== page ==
Business Week: Roll back the years... Drumm, high rents, growing economy

Meanwhile, the fallout from the economic crisis continues in the courts

 

After eight long years in the doldrums, the construction industry appears to be roaring back. Two reports showed activity in the sector accelerated sharply last month, while demand for industry professionals grew by 46 per cent and wages are on the rise.

Ulster Bank’s Construction Purchasing Manager’s Index for February showed record growth rates in housing and commercial activity.

Hays Ireland, a recruitment company, said a quarter of the new construction jobs were in the homebuilding sector. Middle managers in areas such as quantity surveying and architecture are the most in demand. The demand for architects last month had doubled since the same month last year.

The need to build more houses is abundantly clear, with rents, in particular, rising relentlessly. The latest figures from the Private Residential Tenancies Board showed rents in Dublin are now higher than they were at the peak of the boom, having increased by 9.8 per cent las t year.

It’s fair to say that many ordinary punters aren’t getting too carried away with the recovery, with spending on the rise, but only slowly. New figures from the Central Bank show consumers are shunning debt and credit cards in favour of putting their money on deposit, despite poor interest rates.

Inflow into deposits was the largest since 2008, while the number of credit cards fell by 16 per cent. And, lured by lower fixed rates, homeowners are increasingly switching from variable to fixed rate mortgages.

Meanwhile, the fallout from the economic crisis continues in the courts. Former Anglo Irish Bank chief executive David Drumm’s Aer Lingus Airbus A330-200 touched down at Dublin Airport at 5.14am on Monday after he abandoned his four-month battle against extradition.

A quarter of an hour later, he was arrested and taken to Ballymun Garda station where he was charged with 33 offences linked to financial transactions prior to the collapse of Anglo. They include fraud, forgery, misleading management reporting, unlawful lending, falsifying documents and false accounting,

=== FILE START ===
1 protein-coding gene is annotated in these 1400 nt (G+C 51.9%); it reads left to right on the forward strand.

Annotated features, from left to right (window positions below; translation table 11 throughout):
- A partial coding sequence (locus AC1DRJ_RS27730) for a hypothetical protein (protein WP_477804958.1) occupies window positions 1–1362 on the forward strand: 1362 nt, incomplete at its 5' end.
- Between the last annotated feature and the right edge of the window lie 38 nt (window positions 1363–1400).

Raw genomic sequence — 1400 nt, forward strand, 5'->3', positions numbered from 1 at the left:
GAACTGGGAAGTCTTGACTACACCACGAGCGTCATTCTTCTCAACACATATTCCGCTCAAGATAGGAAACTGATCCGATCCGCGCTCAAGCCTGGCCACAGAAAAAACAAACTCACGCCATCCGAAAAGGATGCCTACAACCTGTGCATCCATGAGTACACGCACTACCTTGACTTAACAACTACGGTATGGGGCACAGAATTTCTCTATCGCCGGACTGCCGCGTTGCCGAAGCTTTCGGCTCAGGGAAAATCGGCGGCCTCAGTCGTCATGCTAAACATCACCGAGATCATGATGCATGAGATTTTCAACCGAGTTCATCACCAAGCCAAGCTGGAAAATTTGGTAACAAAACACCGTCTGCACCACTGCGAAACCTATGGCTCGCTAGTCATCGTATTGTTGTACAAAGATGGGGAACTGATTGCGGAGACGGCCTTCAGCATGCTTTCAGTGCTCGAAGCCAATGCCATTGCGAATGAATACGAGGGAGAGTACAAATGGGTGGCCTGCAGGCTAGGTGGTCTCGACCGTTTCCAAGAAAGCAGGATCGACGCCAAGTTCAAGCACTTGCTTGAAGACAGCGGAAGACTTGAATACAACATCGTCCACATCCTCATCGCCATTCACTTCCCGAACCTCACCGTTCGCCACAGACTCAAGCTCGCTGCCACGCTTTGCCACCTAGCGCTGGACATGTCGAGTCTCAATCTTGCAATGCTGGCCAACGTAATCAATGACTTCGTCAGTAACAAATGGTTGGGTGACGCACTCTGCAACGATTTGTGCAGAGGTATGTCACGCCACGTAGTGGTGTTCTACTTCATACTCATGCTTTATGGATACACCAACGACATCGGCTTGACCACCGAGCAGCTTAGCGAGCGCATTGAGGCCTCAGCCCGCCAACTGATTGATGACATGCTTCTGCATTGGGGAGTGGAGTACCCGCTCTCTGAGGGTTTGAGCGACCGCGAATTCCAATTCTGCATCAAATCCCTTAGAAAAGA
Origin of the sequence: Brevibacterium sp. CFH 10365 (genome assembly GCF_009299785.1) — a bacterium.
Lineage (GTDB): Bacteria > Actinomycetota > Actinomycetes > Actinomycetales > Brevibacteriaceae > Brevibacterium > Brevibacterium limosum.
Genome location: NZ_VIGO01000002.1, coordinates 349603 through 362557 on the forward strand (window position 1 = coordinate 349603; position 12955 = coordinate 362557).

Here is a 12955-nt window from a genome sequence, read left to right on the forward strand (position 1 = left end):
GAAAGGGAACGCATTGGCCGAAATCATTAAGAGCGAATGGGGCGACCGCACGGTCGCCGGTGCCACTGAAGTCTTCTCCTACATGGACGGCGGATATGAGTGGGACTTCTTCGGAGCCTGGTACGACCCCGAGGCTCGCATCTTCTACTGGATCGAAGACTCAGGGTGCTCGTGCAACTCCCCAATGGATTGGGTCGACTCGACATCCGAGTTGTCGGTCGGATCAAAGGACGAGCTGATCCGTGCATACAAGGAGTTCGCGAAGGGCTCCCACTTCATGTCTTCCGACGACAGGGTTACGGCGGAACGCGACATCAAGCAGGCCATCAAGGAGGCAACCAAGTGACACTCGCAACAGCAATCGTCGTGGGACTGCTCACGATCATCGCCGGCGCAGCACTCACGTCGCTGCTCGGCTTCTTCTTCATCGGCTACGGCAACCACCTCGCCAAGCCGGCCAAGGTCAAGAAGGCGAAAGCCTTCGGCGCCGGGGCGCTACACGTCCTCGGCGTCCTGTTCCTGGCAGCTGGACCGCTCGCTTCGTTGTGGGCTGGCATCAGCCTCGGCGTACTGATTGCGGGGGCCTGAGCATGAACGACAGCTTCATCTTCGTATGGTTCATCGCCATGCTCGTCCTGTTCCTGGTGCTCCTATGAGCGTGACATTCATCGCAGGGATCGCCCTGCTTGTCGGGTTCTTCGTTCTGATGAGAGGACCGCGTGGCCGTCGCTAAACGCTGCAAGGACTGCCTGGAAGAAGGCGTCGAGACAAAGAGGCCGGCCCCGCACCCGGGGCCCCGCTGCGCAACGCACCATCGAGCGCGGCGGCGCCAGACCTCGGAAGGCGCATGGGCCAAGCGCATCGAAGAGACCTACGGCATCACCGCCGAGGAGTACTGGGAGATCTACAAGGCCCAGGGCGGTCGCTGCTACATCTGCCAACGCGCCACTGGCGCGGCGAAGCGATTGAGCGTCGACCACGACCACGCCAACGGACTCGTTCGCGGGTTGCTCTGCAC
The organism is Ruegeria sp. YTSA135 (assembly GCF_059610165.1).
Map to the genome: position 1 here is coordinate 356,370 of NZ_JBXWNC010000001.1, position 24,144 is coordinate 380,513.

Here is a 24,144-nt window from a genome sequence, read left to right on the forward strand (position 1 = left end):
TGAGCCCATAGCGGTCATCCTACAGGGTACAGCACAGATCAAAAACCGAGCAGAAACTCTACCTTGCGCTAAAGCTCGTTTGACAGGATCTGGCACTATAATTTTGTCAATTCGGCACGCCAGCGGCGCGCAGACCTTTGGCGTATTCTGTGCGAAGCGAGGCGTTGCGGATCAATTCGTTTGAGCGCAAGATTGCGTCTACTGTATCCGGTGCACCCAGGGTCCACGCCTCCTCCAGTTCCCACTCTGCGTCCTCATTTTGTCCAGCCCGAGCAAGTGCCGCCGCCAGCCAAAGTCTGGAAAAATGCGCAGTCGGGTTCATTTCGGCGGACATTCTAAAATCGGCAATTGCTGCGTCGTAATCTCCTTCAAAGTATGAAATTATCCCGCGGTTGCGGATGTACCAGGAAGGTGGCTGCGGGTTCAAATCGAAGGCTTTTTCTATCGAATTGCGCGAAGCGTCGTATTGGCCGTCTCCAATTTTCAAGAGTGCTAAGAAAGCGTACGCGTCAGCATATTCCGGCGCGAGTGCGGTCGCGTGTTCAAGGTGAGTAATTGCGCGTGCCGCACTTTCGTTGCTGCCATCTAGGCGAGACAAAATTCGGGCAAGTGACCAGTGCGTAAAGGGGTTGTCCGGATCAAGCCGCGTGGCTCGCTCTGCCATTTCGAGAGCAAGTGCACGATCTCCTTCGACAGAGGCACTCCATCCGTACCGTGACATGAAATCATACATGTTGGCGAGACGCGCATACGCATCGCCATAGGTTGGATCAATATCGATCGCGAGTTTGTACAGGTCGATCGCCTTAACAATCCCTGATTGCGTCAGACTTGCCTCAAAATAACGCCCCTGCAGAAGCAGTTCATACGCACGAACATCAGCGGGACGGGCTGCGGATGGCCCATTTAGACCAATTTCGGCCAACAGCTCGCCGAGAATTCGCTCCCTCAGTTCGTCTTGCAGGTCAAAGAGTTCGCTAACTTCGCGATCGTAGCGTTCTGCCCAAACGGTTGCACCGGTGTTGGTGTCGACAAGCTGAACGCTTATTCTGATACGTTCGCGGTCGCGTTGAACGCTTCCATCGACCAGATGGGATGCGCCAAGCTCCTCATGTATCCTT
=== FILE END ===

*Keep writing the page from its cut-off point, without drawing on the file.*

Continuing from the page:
Mr Drumm, who has denied any wrongdoing, was granted bail by judge Michael Walsh. He will have been relieved, as he will likely be waiting until the middle of next year for a trial, and the DPP had argued that he should not get bail.

Separately, two other former Anglo officials had their convictions for conspiracy to defraud Revenue and falsify records quashed at the Court of Appeal. Bernard Daly, former company secretary, and Tiarnan O’Mahoney, former chief operations officer, were jailed last July.

Mr Justice George Birmingham, sitting with Mr Justice Garrett Sheehan and Mr Justice John Edwards, said the court had followed a “flawed procedure” in convicting them, including the admission of inadmissible evidence and the expiration of the statute of limitations. There were positive developments on the jobs front as Facebook confirmed plans to create an additional 200 jobs in Dublin by the end of the year, bringing its total workforce to 1,500 in Ireland.

The good news for the lucky new recruits is that Irish employees are the happiest in Europe, according to a survey by indeed.com.

The survey of 35 countries ranked Colombia top for job happiness, followed by Mexico, Russia and Ireland. China was in last place.

It was a rough week for Swiss-Irish food group Aryzta, which owns the Cuisine de France brand. Firstly it saw its share price fall sharply after it admitted growth would be erratic over the next 18 months.

As if that wasn’t bad enough, chief executive Owen Killian then sold €16 million worth of shares in the company, equivalent to two thirds of his total stake.

Mr Killian expressed regret afterwards and said the sale was “not indicative” of his confidence in the company. All of this followed the release of half-year results, which showed the company again failed to hit its earnings targets.

There was more reason for cheer elsewhere as the ESB reported a 43 per cent jump in pre-tax profits last year, and paid a final dividend to the State of €214 million.

The energy group, which employs over 7,000 people in Ireland, said pre-tax profits rose from €214 million to €307 million last year. Meanwhile, revenues at Irish petrol forecourt retailer Applegreen rose by 15 per cent to €1 billion in 2015 as strong consumer sentiment in Ireland helped drive the group forward.

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